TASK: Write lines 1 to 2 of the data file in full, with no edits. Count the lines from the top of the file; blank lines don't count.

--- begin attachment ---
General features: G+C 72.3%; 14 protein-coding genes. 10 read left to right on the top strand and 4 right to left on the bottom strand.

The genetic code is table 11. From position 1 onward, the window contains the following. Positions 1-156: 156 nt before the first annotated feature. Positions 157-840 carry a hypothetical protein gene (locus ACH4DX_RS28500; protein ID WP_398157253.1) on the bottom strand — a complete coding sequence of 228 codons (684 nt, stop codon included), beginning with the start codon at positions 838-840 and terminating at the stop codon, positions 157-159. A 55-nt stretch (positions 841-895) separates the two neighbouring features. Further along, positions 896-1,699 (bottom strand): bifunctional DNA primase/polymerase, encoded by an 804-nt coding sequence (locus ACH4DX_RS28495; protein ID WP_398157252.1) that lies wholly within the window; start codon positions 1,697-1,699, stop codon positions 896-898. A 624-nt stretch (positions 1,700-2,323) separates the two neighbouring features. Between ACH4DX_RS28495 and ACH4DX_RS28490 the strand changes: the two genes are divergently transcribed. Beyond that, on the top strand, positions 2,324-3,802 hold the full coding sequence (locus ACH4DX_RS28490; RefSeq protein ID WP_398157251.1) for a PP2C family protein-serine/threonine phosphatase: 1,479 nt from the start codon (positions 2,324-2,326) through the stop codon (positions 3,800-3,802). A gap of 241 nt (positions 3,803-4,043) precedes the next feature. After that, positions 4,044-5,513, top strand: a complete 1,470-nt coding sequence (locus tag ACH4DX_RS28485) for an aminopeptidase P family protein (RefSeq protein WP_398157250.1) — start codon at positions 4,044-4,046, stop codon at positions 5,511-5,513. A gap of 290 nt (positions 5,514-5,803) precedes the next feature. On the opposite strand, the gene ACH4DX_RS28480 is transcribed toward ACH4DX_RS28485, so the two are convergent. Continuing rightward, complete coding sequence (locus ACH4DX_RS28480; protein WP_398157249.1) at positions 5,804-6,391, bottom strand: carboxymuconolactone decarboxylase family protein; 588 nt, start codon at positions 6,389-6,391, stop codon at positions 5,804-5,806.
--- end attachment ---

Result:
General features: G+C 72.3%; 14 protein-coding genes. 10 read left to right on the top strand and 4 right to left on the bottom strand.

The genetic code is table 11. From position 1 onward, the window contains the following. Positions 1-156: 156 nt before the first annotated feature. Positions 157-840 carry a hypothetical protein gene (locus ACH4DX_RS28500; protein ID WP_398157253.1) on the bottom strand — a complete coding sequence of 228 codons (684 nt, stop codon included), beginning with the start codon at positions 838-840 and terminating at the stop codon, positions 157-159. A 55-nt stretch (positions 841-895) separates the two neighbouring features. Further along, positions 896-1,699 (bottom strand): bifunctional DNA primase/polymerase, encoded by an 804-nt coding sequence (locus ACH4DX_RS28495; protein ID WP_398157252.1) that lies wholly within the window; start codon positions 1,697-1,699, stop codon positions 896-898. A 624-nt stretch (positions 1,700-2,323) separates the two neighbouring features. Between ACH4DX_RS28495 and ACH4DX_RS28490 the strand changes: the two genes are divergently transcribed. Beyond that, on the top strand, positions 2,324-3,802 hold the full coding sequence (locus ACH4DX_RS28490; RefSeq protein ID WP_398157251.1) for a PP2C family protein-serine/threonine phosphatase: 1,479 nt from the start codon (positions 2,324-2,326) through the stop codon (positions 3,800-3,802). A gap of 241 nt (positions 3,803-4,043) precedes the next feature. After that, positions 4,044-5,513, top strand: a complete 1,470-nt coding sequence (locus tag ACH4DX_RS28485) for an aminopeptidase P family protein (RefSeq protein WP_398157250.1) — start codon at positions 4,044-4,046, stop codon at positions 5,511-5,513. A gap of 290 nt (positions 5,514-5,803) precedes the next feature. On the opposite strand, the gene ACH4DX_RS28480 is transcribed toward ACH4DX_RS28485, so the two are convergent. Continuing rightward, complete coding sequence (locus ACH4DX_RS28480; protein WP_398157249.1) at positions 5,804-6,391, bottom strand: carboxymuconolactone decarboxylase family protein; 588 nt, start codon at positions 6,389-6,391, stop codon at positions 5,804-5,806.